Six hundred years of powerful women

If you’ve ever driven past Hasselt on the highway linking Luik and Antwerp, you might have noticed a group of stately brick buildings with an imposing gatehouse and ornate corner tower on the outskirts of town. Whizzing by at 120 kilometers an hour, you might not have realized that you’d glimpsed what was once the most important nunnery in the Low Countries and a center of economic and political power in the region.

The former Abbey of Herkenrode, a Flemish Heritage Site, is home to a new Experience Center, combining elements of a visitor’s center and museum, where you can learn about the history of this beautiful monument. The entire site has been under restoration since 1998, and the Experience Center is only the latest chapter in the continuing history of Herkenrode.

Herkenrode Abbey in Hasselt

Herkenrode Abbey in Hasselt

Admission to the Center includes an audio guide, available in four languages including English. The audio tour is triggered by electronic sensors throughout the exhibit, so you can go at your own pace and choose which parts to listen to. All of the wall texts are likewise translated into English, French and German as well as Dutch.

The theme of the exhibition is “A Journey Through Time,” and the rooms are arranged chronologically, from the violence and piety of the Middle Ages to the luxury and privilege of later centuries. Everything is impressively state-of-the-art, with touchscreen displays that allow you to explore topics in depth, and video screens showing dramatic reenactments of different episodes in the abbey’s history.

The exhibits sometimes resemble installation art rather than museum displays, lending the experience an unexpected touch of surrealism. For instance, one kiosk, dedicated to a miraculous event that occurred in 1317, is ringed with video screens depicting a communion wafer that starts to bleed before your eyes. Another room features a long table on which the carcasses of fish and game eaten at the abbey have been carefully arranged.

Visitor's Center at Herkenrode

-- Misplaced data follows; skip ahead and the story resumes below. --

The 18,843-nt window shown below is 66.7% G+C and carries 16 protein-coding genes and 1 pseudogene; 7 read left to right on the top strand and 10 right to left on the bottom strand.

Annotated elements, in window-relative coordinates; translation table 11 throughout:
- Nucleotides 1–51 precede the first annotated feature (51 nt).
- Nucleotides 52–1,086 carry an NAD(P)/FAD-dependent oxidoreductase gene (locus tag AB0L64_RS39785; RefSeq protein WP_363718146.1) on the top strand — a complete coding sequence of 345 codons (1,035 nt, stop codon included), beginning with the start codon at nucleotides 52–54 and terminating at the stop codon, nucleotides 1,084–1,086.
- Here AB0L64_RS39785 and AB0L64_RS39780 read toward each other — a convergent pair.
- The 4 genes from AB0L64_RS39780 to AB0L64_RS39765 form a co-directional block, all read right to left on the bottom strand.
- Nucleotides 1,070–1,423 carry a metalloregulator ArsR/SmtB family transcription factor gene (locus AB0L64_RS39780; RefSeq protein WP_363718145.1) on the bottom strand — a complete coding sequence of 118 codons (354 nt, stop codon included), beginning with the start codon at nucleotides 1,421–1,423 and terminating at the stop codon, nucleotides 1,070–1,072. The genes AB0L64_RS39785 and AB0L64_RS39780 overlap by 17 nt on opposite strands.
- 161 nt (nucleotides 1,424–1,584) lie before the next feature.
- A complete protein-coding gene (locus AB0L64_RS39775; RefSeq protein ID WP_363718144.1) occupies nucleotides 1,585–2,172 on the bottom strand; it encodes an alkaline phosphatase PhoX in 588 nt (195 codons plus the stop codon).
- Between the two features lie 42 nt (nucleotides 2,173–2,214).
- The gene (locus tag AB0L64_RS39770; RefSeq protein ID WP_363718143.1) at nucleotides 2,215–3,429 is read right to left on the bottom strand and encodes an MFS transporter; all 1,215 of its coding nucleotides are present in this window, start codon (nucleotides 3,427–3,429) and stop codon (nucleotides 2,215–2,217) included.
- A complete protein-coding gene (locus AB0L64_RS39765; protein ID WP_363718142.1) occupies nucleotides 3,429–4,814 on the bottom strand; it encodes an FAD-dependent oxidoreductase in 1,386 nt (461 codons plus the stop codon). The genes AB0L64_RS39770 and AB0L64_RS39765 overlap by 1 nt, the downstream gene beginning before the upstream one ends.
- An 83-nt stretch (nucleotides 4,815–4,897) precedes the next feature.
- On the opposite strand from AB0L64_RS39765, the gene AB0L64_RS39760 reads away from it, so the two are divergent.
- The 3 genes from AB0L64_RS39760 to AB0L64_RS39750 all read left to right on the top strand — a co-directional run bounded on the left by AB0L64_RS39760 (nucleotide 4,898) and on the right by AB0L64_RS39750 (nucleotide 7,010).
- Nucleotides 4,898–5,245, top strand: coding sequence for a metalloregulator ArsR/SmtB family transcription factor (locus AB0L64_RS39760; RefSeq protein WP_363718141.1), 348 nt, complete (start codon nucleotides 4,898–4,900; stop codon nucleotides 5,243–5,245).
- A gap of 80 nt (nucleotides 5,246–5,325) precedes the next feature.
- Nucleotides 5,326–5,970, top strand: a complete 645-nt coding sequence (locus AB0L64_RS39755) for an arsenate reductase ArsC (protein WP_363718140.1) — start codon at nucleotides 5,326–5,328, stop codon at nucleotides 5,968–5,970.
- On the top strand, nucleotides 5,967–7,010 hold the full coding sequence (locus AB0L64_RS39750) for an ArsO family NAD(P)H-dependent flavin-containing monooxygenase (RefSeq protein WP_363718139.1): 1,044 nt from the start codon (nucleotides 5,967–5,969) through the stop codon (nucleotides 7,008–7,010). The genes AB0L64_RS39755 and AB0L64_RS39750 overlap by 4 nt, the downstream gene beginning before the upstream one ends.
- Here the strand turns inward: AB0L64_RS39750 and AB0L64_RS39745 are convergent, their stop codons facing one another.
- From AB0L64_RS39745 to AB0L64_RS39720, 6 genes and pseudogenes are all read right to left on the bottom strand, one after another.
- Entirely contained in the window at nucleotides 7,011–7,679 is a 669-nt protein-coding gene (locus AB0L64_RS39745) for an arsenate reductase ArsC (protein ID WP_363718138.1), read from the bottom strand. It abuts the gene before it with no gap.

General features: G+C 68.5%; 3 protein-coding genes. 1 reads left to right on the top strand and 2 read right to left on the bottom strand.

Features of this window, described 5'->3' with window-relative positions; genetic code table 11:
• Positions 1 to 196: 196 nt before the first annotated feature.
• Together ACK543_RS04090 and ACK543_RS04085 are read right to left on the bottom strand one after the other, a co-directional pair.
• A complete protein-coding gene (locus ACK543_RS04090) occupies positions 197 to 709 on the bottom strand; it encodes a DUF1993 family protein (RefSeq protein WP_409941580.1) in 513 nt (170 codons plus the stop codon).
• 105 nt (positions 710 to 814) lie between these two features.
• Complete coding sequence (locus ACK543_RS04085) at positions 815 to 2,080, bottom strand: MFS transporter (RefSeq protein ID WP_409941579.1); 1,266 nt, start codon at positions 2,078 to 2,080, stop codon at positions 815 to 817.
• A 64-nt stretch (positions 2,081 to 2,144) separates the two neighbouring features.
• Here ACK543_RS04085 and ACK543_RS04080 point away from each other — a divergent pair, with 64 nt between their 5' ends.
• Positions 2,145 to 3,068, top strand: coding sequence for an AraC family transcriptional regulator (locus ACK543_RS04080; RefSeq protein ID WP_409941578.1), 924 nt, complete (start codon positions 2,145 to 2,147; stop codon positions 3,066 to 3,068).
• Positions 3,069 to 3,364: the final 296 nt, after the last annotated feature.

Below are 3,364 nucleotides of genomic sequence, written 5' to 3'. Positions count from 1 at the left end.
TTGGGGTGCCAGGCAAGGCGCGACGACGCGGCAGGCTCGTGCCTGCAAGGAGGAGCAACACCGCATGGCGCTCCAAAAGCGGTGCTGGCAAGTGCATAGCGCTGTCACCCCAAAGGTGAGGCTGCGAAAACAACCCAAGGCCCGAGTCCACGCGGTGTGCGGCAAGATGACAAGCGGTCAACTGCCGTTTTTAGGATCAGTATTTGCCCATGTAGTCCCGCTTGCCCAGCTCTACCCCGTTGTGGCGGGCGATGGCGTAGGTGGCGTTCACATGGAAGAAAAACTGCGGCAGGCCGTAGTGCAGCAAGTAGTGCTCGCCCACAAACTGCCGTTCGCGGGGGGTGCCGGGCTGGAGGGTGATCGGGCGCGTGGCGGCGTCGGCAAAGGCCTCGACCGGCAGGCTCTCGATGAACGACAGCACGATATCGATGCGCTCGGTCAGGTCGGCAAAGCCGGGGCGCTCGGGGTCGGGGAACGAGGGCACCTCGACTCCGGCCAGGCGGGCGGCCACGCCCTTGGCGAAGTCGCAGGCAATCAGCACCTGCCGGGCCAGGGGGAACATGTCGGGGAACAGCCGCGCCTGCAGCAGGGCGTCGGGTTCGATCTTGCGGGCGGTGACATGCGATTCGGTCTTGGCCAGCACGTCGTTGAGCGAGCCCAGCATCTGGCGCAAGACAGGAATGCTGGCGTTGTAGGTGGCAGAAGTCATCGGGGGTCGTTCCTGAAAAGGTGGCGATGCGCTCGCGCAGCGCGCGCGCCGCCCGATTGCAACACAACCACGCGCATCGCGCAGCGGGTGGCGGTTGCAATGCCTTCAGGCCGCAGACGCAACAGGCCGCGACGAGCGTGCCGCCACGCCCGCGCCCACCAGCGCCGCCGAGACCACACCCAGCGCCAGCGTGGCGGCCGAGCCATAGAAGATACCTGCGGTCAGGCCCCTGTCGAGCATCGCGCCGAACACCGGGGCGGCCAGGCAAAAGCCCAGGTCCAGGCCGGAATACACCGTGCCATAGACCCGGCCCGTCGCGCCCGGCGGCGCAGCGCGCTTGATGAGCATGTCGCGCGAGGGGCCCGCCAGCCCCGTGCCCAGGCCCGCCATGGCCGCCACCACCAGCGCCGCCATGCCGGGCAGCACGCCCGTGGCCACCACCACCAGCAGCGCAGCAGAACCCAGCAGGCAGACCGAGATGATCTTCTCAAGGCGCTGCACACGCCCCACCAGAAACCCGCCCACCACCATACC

Visitor’s Center at Herkenrode

Upon first entering the Experience Center from the bright, modern lobby, let your eyes adjust to the dimly lit room beyond. Don’t be surprised to see a life-size statue of a unicorn, the symbol of Herkenrode, or the silent figures of two nuns sitting on the benches to your left. Here you can watch a film that wordlessly gives an overview of the different time periods and introduces some of the historical figures you will encounter in the rooms ahead.

Founded in 1179 by the Count of Loon as a burial place for himself and his descendents, the abbey became a Cistercian nunnery in 1217. At that time, the Cistercian order was at the height of its power and influence, rapidly expanding throughout Europe. During a period when women enjoyed few rights, religious establishments such as Herkenrode afforded women a degree of independence, safety and autonomy that their secular sisters rarely experienced.

The role of women at Herkenrode is a primary focus of the exhibition. The audio narration is told from the point of view of various abbesses over the centuries. At each point in the historical timeline, an abbess relates the events of her day in a fictionalized script that brings the past to life. One room tells the story of Elizabeth of Spalbeek, a local mystic who helped ensure the abbey’s fame.

The fortunes of Herkenrode rose and fell over the centuries, due to religious wars, political feuds and sometimes even famine and disease. The mid-sixteenth century was a period of great prosperity for the abbey, thanks to the support of the Prince-Bishop of Luik. This was Herkenrode’s “Golden Age,” when the abbess commissioned great works of art to adorn the abbey’s church and other buildings. Most of these treasures were lost when the abbey was closed and its contents sold in 1797.

Gatehouse at Herkenrode

Gatehouse at Herkenrode

The French occupation put an end to 600 years of religious life at Herkenrode. During the nineteenth century, the abbey was used to house textile and sugar factories. In 1826, a fire destroyed many of the buildings, including the abbey church. Eventually, the remaining structures fell into disuse and disrepair.

In 1974, Herkenrode was listed as a historical monument and the surrounding landscape became a nature preserve. The Flemish government purchased the site in 1998 and began a program of restoration and development. Today it is one of a dozen Flemish Heritage sites whose preservation is linked to their importance in the history of the region.

The Experience Center is located in the newly renovated stables in the west wing of the complex. In addition to the museum, the center includes a small gift shop and café, where you can enjoy Herkenrode’s own abbey-style beers. The site includes an “Inspiration Garden,” an outdoor counterpart to the the Experience Center, where visitors can learn about medicinal herbs and other plants that were historically grown at Herkenrode. The surrounding landscape is ideal for a stroll, and there are four signposted walks that start at the abbey.

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